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y separately published work icon Ubby's Underdogs series - author   graphic novel  
Issue Details: First known date: 2011... 2011 Ubby's Underdogs
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Includes

1
y separately published work icon Ubby's Underdogs : The Legend of the Phoenix Dragon Brenton E. McKenna , Brenton E. McKenna (illustrator), Broome : Magabala Books , 2011 Z1767589 2011 single work graphic novel young adult adventure

Ubby is a smart, young Aboriginal girl who is twice as tough as the streets she lives on. She is the leader of a rag-tag group of youth known as the 'Underdogs'. When Ubby meets Sai Fong, a Chinese girl who has arrived fresh off the boat from Beijing, street life in Broome takes on a multitude of new dimensions. From the moment the two girls meet, they find themselves immersed in a series of bizarre adventures influenced by Aboriginal and Chinese myths and legend, and secrets never before exposed.

'This is a heroic tale that measures the limits of courage and friendship. Ubby's Underdogs: The Legend of the Phoenix Dragon boasts a multifaceted narrative with staggering graphic detail in order to introduce a series of complex characters with links to other worlds. Amidst a backdrop of fictionalised Aboriginal and Chinese mythology in the unique multicultural town of Broome, Brenton's first graphic novel leaves you gasping for air and in anticipation of things to come.'

(Source: Magabala Books website; http://www.magabala.com)

2
y separately published work icon Ubby's Underdogs : Heroes Beginnings Brenton E. McKenna , Brenton E. McKenna (illustrator), Broome : Magabala Books , 2013 6067575 2013 single work graphic novel children's

'It is the late 1940s and Broome, a small pearling town in the heart of an ancient land, is still recovering from WWII. Ubby, a smart, street-wise Aboriginal girl, is the leader of a small rag-tag gang known as the ‘Underdogs.’ Ubby’s Underdogs: Heroes Beginnings (Book 2) is storytelling on a remarkable scale. It continues with established characters that have links to other worlds amidst an intricate backdrop of Aboriginal and Chinese mythology. In this second graphic novel of the Ubby’s Trilogy, efforts to locate Sai Fong, the Dragon Summoner, by Ubby and her gang have been halted by the ambitious Pearling Master, Paul Donappleton. Yupman, the guardian of Sai Fong, is pushed to breaking point as his past reaches out to strike and his greatest fear now sits upon the horizon.' (Publisher's blurb)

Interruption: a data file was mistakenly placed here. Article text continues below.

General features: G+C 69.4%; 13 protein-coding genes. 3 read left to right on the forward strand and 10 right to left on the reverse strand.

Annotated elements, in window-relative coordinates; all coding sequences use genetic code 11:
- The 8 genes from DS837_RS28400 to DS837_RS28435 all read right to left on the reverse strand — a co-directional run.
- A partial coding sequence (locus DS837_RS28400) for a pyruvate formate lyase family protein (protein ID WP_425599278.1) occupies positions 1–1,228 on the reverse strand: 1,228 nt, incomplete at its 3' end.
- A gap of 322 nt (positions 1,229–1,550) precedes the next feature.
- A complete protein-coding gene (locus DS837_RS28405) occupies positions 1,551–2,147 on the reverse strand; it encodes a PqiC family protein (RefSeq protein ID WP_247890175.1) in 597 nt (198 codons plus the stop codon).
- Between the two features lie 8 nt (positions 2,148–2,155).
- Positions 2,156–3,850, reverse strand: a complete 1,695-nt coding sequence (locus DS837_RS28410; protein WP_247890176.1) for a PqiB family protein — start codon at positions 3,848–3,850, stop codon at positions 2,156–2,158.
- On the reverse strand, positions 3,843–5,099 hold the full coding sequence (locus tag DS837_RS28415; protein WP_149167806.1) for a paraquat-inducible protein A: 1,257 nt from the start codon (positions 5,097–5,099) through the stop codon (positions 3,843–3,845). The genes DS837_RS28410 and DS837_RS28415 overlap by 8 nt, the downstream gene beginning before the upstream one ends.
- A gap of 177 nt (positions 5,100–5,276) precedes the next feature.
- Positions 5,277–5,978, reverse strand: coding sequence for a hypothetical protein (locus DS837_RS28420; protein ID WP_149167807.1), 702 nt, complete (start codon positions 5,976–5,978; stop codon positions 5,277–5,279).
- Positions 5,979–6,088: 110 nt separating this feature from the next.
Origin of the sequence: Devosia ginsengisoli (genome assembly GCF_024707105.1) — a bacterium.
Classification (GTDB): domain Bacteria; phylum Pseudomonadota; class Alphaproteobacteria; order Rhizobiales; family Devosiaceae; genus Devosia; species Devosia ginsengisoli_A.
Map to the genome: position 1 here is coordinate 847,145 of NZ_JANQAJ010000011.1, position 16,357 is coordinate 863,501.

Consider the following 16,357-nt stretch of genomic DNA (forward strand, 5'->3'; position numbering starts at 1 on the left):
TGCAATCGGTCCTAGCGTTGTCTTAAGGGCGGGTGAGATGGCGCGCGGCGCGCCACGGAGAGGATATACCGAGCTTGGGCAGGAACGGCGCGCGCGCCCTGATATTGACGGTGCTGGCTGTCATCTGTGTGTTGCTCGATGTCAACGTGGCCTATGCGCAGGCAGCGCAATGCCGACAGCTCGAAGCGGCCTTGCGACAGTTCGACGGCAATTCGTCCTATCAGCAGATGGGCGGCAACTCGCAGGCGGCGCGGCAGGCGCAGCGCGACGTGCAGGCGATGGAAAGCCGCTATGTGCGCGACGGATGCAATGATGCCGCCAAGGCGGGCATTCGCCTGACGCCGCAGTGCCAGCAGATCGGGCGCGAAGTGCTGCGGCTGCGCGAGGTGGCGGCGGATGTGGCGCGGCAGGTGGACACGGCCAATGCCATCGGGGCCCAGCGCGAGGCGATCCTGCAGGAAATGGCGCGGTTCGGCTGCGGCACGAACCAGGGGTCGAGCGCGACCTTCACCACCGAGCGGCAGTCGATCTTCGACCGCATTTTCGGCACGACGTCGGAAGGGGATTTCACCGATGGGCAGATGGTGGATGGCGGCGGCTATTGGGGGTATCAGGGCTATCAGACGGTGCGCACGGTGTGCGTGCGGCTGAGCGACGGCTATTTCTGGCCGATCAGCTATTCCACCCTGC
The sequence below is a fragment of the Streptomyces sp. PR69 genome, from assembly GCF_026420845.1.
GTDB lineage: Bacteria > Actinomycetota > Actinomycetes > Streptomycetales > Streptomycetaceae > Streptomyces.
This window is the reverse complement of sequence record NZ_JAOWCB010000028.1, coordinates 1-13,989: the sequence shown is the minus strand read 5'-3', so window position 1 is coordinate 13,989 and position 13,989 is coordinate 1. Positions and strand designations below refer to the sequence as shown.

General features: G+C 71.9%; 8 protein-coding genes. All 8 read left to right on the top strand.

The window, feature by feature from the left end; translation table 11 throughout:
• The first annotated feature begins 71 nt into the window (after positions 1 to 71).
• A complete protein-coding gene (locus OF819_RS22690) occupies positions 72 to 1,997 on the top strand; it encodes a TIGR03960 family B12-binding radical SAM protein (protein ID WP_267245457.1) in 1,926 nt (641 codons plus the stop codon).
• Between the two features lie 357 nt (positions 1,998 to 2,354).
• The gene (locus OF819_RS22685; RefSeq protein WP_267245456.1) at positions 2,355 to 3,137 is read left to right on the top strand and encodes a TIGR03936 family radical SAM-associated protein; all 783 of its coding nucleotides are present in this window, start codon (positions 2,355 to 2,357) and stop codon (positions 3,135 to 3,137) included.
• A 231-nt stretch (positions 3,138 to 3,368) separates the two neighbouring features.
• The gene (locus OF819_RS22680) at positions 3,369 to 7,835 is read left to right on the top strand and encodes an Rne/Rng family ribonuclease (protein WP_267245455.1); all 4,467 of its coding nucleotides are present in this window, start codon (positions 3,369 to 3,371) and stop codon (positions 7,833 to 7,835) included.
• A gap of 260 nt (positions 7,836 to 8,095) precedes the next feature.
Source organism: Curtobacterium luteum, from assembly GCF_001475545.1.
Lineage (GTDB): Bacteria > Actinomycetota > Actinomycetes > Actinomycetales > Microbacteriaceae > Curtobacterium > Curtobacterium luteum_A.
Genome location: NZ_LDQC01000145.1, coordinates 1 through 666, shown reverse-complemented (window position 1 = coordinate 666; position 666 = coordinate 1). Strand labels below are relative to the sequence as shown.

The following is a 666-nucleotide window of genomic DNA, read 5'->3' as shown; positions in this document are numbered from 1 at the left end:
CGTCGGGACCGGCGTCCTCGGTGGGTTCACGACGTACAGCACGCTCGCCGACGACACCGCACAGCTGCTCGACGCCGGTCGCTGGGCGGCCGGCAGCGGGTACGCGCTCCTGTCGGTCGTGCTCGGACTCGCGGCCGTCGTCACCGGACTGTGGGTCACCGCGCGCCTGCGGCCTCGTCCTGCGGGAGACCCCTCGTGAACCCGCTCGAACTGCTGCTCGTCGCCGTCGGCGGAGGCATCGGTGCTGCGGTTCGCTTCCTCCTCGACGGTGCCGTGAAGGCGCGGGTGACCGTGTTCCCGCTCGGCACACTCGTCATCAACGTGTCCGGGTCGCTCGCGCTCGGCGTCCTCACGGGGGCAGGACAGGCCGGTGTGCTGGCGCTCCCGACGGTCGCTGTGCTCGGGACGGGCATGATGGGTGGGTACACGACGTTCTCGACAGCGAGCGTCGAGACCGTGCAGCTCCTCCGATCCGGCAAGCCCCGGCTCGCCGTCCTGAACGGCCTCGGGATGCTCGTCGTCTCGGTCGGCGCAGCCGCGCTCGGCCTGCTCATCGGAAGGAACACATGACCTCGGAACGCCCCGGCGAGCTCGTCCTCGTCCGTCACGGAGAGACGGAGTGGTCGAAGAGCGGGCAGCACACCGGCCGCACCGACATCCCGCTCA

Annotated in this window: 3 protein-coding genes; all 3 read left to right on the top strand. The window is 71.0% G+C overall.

3
y separately published work icon Ubby's Underdogs : Return of the Dragons Brenton E. McKenna , Brenton E. McKenna (illustrator), Broome : Magabala Books , 2019 15403204 2019 single work graphic novel young adult

'It is the late 1940s and Broome, a small pearling town in the heart of an ancient land, is still recovering from WWII. Ubby and her gang of Underdogs cross into the Forbidden Zone on the Broome coastline in a desperate bid to locate their missing friend Sai Fong who has disappeared without a trace. What they encounter is worse than anything they could ever have imagined. To survive, the Underdogs must call upon the local gangs to unite, solve the mystery of the Dragon Summoner, and make contact with the mysterious Phoenix Dragon to fight the battle of all battles against an evil and unearthly enemy. What is at stake is the future of humanity itself.'

Source: Publisher's blurb.

Publication Details of Only Known VersionEarliest 2 Known Versions of